The Lady Gaga of 1865

By Al Lim, Yale-NUS College ’19 – See bio

“I paint what I see and not what others like to see.  -Edouard Manet

“Olympia” by Edouard Manet in 1865 proved to be just as sensational to its audience as a Lady Gaga concert would be today. I am not intending to parallel the painting with the pop icon, but rather depict the scope and impact that this painting had.

Manet was a hipster. Back in the day when there wasn’t Tumblr or Instagram, there were exhibitions and one of chief notoriety: the Salon des Refusés in 1863 by Napoleon III. You guessed it. All the “rejected” art went there. “The Luncheon on the Grass” or “Le Dejeuner sur l’herbe” was rejected by the Paris Salon, and displayed in the Salon des Refusés. As a result of its subsequent popularity, the Paris Salon displayed “Olympia” in 1865. A good summation of its immediate impact would be the Salon having to place it extremely high and hire guards to prevent physical damage by the outraged Parisians.

The implications of this painting could be stratified on various levels. Some would claim that the model would be a pastiche (copy) of its predecessors such as Titian’s “Venus of Urbino.” Ironically, if anything, this would parody the hallmark piece.

Firstly, what exactly are you looking at when you observe “Olympia?” The model is Victorine Meurent. She is naked and lying atop a bed, propped up by pillows. She has a flower (an orchid) in her dark brown hair, a ribbon tied around her neck with a pendant, a golden bracelet and golden slippers. There is a yellow shawl underneath her and an African servant holding a bouquet of flowers behind the bed. There is also a black cat with an arched back towards the bottom of the bed. The background features a dark, curtained room with patterned details on the wall.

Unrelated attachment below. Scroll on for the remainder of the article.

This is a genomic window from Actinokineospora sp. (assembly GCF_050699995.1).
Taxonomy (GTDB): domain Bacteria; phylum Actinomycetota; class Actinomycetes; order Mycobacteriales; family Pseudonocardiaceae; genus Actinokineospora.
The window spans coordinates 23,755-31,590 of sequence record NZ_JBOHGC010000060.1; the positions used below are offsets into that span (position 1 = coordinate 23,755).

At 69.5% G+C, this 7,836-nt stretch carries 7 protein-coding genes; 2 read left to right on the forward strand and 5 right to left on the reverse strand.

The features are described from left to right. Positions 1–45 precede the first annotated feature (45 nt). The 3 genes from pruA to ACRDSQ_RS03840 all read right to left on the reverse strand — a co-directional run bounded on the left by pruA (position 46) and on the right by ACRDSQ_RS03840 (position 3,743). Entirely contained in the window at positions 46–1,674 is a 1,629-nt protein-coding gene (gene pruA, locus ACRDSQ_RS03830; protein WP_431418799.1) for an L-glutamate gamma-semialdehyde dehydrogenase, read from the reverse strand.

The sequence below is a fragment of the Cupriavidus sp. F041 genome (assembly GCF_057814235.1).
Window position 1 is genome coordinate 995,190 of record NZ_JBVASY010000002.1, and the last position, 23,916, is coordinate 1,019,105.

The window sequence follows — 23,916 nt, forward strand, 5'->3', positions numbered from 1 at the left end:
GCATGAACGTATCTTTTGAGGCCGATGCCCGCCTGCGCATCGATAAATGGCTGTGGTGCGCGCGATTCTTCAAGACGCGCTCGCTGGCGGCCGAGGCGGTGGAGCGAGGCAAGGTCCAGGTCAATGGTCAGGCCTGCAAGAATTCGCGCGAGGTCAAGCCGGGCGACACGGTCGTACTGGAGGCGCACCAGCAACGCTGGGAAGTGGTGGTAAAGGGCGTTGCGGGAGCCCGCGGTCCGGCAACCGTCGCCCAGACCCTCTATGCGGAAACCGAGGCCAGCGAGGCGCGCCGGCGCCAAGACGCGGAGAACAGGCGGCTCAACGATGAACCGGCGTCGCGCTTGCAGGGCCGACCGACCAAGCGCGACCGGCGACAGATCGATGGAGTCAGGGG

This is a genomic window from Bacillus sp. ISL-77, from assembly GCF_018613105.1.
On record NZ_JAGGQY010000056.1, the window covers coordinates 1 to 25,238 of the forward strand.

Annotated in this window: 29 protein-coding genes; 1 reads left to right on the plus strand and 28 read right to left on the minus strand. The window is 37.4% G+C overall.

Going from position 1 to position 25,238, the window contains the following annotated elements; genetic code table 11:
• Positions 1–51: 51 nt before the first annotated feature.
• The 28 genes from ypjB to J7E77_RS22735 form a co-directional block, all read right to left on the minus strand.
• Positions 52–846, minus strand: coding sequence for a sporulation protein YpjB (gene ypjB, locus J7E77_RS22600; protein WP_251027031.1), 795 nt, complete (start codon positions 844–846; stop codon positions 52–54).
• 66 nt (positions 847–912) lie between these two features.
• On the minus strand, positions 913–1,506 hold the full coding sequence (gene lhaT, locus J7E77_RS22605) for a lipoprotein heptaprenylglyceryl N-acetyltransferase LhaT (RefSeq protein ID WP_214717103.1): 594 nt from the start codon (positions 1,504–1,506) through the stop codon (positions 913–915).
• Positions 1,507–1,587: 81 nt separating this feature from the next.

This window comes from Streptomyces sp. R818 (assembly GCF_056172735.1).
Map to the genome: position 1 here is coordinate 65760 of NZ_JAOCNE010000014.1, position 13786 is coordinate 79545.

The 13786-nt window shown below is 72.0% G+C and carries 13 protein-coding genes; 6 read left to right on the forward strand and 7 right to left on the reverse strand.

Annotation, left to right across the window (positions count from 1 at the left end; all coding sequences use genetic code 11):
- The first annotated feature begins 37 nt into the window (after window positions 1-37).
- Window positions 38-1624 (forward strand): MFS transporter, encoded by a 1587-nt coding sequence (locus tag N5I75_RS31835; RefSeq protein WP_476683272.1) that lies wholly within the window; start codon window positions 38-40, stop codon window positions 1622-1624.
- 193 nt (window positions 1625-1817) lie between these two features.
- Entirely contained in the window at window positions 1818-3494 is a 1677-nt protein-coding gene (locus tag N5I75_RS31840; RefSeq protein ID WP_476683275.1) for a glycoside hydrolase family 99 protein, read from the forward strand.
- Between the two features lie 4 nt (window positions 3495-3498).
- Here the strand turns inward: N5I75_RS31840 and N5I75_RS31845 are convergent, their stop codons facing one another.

Now is the time to dig. First stop: historical context. Socially, prostitution was becoming a problem. From the high society courtesans all the way down, the ubiquity of this trade provided numerous societal issues. In addition to this, the associations with the name of “Olympia” abound in allusions. Beatrice Farwell suggests that “Olympia” was a pseudonym used amongst nineteenth century prostitutes. Dumas’ La Dame aux cameliás also portrays a courtesan by the name of “Olympia.” This informs the viewer that this painting is obviously not intended to depict a graceful or idealized figure in a mythological or Arcadian setting, but rather a contemporary woman. Here is an unrepresented side and reality of Paris which crossed the temporal line of moral decorum.

Manet’s realism comes to play here in the painterly qualities and composition. This woman is naked, not nude. The flat edges and harsh use of light creates a more photographic feel to the painting. Her skin is a sickly yellow and the color scheme is decidedly dissonant. The placement of her hand also proved controversial, held with a tension over her pubic region. The present is the focus in realism and Manet has captured the moment where he is clearly interested in his interpretation of the modern woman with a disregard for the understood social norms of nineteenth-century Paris.

The psychological and iconographic influence deepens the significance of the painting. The direct and calculative look with the impossible position of her head is an assertion of independence. She held her own in a misogynistic society. The dynamics of the viewer-subject relationship is also inverted to an extent. There is a jarring viewer involvement and a skewed power balance where voyeurism was the norm. The viewer’s attention is “demanded,” yet “already occupied” as Michael Fried states.

Fried also calls Manet the “first post-Kantian painter” for whom “self-consciousness” was “the great subject of his art.” Much as Hamlet is arguably the first modern character in theater, so is Olympia the first modern woman to emerge without pretense. This is realism at its finest.

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